I got the opportunity to review the book (MCTS): Microsoft BizTalk Server 2010 (70-595) Certification Guide published by Packt Publishing, a company that is pretty well renowned for their good collection of IT books. The book itself is written by Johan Hedberg, Kent Weare and Morten la Cour.
I received the book just before the weekend and spent the spare time over the next few days reading it through and checking out the exercises that accompanies the book.
As the book both exclaims on the front as well as the writers themselves add in the first chapter, this book is a guide to help you study and prepare for the latest BizTalk exam called 70-595, TS: Developing Business Process and Integration Solutions by Using Microsoft BizTalk Server 2010 which I wrote about last year, but still have left to take due to too little time. Since the prerequisites for the exam is that you should have at least two years of experience of working with BizTalk solutions, the book aims to be a quick guide to many areas of BizTalk development making the focus the parts you need to be able to complete the test.
The book is structured accoring to the areas covered by the exam in order to give you a better chance of focusing on the areas you lack expertise in as well as knowing the structure on the test. Chapter 1 through 8 will cover the technical bits of BizTalk, and does a very good job at this. Each chapter will end with a few questions making sure that some vital parts of the chapter has stuck, as common with IT books. These chapters reflects the major topics that the exam is composed of, making it a breeze to know which areas you need to study more thoroughly.
When starting reading the book, I immediately got the feeling that the writers didn't quite stick to the view of the readers having more than two years of BizTalk development and hence not having to run through simple tasks that you learn during the first hours of a basic BizTalk course. Pretty much the entirety of chapter one is like this, and parts of the other chapters as well. But that is a minor fluke since most of the book contains just the right amount of information, or maybe a tad to little. Just as Mikael Sand mentions in his review, there are parts of the book that will tell you how to do things, but not why. I also have to add that there are parts that while describing a satisfactory way to solve the problem, it doesn't adhere to best practice. In other places, the writers will push you in the direction of complying with the established non-formal best practice in a very good way that is seldom seen in books of this type (SOA Patterns With BizTalk Server 2009 by Richard Seroter is one of few exceptions).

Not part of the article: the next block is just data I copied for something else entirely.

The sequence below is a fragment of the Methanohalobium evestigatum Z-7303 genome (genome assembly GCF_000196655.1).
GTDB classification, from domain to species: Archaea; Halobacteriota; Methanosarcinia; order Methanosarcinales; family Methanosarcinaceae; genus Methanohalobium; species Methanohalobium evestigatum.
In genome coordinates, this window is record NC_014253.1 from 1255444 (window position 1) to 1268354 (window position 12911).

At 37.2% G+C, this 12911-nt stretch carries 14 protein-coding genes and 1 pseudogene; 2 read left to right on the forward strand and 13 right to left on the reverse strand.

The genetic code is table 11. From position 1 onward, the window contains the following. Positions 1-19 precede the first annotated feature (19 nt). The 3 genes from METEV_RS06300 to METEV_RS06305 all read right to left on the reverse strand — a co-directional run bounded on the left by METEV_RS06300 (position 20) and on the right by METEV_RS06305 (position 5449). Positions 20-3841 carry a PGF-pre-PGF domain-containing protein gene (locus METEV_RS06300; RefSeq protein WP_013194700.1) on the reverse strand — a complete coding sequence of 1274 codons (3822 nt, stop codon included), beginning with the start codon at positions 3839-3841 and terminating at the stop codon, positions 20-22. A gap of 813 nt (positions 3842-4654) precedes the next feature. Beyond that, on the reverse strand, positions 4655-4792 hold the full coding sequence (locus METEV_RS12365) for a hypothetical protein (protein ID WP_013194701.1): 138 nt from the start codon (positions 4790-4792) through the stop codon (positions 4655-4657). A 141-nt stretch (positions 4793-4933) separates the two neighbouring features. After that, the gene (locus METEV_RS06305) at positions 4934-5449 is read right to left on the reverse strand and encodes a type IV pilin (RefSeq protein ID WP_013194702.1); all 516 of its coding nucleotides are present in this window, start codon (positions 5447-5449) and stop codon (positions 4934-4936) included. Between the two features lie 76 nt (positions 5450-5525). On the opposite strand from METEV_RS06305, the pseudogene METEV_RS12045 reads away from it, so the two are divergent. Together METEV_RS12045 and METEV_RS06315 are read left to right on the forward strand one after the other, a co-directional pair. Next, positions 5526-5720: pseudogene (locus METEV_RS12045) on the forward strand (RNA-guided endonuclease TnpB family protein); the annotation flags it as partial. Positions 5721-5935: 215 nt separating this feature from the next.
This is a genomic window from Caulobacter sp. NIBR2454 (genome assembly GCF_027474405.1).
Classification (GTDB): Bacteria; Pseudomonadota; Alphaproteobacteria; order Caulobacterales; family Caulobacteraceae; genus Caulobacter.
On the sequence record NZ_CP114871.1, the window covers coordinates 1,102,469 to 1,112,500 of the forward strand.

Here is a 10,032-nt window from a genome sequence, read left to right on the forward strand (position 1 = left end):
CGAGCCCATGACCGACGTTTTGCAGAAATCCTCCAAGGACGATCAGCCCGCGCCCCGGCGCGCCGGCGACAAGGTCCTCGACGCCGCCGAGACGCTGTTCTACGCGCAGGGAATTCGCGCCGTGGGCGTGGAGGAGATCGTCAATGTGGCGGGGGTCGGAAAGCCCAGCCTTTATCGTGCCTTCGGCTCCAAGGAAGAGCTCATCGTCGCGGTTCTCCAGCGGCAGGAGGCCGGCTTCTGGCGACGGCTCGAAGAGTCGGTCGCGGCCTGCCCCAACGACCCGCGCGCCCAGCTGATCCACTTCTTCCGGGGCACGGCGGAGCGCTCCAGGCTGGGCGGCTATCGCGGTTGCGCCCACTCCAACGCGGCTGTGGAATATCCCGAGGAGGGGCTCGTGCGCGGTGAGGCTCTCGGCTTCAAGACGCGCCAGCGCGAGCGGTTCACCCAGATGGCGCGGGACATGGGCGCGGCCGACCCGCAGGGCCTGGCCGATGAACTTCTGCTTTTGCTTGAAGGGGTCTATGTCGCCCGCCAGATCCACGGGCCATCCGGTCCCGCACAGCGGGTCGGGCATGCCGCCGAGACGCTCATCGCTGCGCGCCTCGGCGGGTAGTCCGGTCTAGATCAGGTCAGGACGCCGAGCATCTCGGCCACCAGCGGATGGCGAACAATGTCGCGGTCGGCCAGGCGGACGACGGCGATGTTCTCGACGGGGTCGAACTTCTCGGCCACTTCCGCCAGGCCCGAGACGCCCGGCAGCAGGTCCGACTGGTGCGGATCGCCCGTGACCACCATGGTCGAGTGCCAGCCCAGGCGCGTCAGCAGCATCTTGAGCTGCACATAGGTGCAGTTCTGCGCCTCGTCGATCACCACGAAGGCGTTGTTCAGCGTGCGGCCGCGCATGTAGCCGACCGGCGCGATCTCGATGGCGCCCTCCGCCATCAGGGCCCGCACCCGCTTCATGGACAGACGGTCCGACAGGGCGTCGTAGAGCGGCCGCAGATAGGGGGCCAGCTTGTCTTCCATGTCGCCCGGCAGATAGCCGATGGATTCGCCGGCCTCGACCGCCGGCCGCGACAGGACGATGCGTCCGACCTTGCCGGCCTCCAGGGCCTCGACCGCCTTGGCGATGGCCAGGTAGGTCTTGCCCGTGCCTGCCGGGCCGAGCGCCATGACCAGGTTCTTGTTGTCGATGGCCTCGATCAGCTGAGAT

After the technical chapters, you get chapter 9 and 10 which gives you a more hands-on preparation of the actual test. Chapter 9 runs through tips on how to study for the test as well as how the actual test will take place. Chapter 10 is a collection of more practice questions that will mimic the real ones.
Now, bear in mind that I have yet to take the 70-595 test. I have however taken the 2006 version (70-235) and can say that based on my knowledge from that test as well as my knowledge from BizTalk development and architecture, this book covers the major parts in a very good way. I believe myself that a good way of studying for the test would be this book, reading it through, having a BizTalk setup to do labs and practical work in, and then of course a browser with MSDN/Technet available for all that in-depth knowledge hunting that I think is a must. It's simply just not good enough to know how you do something, you also should know why you should do it that way, and in which way that will affect your platform and solution. The book does a pretty good job at this by every now and then redirecting the reader to MSDN for more information.
All in all, this book actually surprised me as soon as I got past chapter 1, and I can recommend it as a good study guide to aid you (alongside the vast resources found online) to successfully complete the 70-595 exam.